Not all rock is conducive for use as a live rock source. You would think that if you just picked up some rocks or stones and put them in a tank they would grow stuff on them. Not so! We discovered this ourselves from our own experience of trying to propagate zoanthid rocks. We tried some red cinder rocks and a certain type of black lava rock, and found that nothing would grow on either one. We figured because these rock sources were so porous and lightweight, and we had picked them up off the beach shoreline, they would do very well. Nope! They just sat in our tank for months and not one thing grew on them. We then took some clean stones, of the same type that our original zoanthid colonies were growing on when we collected them, placing them along side our established stones in the tank and the zoanthid began to populate the clean stones in no time at all. We found that the zoanthid liked dead coral tallus as well. Ah, calcium! As you can see, just any old rock won't do!
Once again consulting with Richard Londeree of Tampa Bay Saltwater, we asked him what he had learned about rock grades, and if there was any particular type that was better than others for propagating live rock. Read Richard's reply to our question, where he explains what they found to work best for aquaculturing their ocean grown live rock, after trying many different sources.
When it comes to making your own base rocks for use in propagating it as live rock, the key to success appears to be choosing the right "grade" of base rock, as well as types of sand and gravel that are conducive to the growth of marine life. Aragonite based materials are best for this. We do know that people have tried using concrete, but not just any old type will do. Most concrete mixes contain other elements that you don't want, and these unwanted contaminates can leach out into the aquarium water over time. As Richard stated in his email reply to us, they too tried this and were concerned about this problem, discontinuing their testing of concrete made rocks for this reason. Another type is what GARF calls their trademark sand molded Aragocrete live rocks, which are made from a combination of CaribSea aragonite gravel and #3 Portland cement. These are just a few DIY plans, but you can find more under our DIY Live Rock & Sand Project Resources.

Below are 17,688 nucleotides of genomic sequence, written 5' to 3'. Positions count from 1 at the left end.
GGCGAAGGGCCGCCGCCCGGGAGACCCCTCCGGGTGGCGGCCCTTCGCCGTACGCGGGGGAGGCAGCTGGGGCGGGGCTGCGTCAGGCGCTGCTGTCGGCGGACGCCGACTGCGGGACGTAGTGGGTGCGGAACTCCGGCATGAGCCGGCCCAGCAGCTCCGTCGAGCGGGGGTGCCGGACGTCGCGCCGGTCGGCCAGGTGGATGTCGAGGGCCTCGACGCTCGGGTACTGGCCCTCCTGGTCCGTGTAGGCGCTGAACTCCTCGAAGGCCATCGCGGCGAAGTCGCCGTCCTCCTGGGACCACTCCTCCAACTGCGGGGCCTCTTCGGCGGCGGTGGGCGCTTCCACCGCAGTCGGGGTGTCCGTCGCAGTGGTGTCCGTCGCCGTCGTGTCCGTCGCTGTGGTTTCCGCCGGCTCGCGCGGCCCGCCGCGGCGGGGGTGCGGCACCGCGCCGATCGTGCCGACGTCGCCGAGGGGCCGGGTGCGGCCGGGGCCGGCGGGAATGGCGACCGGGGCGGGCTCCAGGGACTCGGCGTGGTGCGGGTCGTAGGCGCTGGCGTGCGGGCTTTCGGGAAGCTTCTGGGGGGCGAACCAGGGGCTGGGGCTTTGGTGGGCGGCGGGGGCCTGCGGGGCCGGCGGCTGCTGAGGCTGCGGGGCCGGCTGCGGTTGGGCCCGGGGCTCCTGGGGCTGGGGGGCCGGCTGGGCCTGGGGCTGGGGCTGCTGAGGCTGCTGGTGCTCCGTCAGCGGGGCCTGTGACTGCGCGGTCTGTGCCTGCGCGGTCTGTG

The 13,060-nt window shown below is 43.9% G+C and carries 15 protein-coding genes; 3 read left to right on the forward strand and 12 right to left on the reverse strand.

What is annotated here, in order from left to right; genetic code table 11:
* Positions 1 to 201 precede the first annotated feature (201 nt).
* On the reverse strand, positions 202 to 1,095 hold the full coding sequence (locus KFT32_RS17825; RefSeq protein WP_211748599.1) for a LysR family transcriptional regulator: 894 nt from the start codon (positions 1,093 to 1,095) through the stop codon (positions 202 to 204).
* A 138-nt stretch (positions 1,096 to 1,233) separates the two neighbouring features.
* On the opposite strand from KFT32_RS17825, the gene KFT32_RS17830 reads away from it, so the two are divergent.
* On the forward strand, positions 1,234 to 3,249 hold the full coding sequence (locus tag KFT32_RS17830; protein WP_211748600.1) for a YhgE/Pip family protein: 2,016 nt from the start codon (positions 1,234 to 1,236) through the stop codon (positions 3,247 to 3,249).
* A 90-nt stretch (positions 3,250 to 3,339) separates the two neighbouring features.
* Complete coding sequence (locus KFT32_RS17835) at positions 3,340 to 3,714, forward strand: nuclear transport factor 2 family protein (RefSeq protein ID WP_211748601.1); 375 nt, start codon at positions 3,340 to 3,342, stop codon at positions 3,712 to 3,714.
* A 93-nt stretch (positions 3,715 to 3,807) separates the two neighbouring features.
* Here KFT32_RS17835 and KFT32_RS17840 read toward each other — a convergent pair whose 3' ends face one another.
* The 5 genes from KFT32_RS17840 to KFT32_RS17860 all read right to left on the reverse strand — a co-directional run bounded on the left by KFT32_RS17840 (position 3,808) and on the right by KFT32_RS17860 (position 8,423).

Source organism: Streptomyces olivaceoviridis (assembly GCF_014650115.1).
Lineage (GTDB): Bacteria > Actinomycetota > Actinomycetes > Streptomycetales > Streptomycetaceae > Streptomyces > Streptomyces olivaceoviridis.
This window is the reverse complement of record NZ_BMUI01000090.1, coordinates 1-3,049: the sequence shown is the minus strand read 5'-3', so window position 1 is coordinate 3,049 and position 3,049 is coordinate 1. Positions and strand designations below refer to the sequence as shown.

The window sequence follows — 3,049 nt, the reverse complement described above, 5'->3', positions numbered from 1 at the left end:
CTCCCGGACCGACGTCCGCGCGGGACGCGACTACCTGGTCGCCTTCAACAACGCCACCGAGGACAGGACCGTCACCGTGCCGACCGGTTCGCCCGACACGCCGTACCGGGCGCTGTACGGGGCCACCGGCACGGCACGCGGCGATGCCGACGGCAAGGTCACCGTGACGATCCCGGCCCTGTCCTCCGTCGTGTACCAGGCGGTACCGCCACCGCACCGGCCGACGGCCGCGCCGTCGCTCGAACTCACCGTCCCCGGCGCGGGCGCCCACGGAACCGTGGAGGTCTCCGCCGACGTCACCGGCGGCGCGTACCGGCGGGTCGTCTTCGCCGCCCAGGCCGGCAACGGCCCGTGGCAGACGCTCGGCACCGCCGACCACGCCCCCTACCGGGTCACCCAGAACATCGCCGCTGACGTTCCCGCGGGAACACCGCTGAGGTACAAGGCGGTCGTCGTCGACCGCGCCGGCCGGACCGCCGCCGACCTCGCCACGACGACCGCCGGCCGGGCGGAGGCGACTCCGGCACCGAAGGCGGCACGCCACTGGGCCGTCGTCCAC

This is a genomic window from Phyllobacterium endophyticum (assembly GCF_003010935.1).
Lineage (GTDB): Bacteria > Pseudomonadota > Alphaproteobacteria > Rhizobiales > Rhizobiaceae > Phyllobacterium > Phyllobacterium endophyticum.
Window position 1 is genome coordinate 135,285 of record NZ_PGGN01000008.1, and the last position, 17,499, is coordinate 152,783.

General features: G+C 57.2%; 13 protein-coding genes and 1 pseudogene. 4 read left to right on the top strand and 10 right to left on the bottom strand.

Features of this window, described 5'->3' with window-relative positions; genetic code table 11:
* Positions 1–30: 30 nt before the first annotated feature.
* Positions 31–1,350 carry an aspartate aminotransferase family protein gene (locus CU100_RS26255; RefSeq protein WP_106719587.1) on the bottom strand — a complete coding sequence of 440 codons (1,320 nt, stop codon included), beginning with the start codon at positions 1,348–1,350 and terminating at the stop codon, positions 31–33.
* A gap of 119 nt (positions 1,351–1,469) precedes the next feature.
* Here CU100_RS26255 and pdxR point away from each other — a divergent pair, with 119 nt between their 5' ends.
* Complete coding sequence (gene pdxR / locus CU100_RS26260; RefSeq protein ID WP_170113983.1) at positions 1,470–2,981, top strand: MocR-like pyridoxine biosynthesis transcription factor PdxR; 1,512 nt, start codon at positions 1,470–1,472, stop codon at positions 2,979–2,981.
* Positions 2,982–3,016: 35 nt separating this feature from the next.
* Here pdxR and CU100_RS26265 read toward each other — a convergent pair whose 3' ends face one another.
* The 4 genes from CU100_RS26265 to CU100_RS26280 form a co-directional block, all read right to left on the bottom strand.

Before you start cultivating your newly made rocks, you should take the time to learn about live rock and how to take care of it first.
More Articles About Live Rock:
What Is Live Rock? Why Is It Used In Saltwater Aquariums?
Curing Live Rock
Guidelines For Working With Live Rock
How To Cure Live Rock
Tips For Buying Live Rock Locally or Online
Rock Grades and Making Your Own Live Rock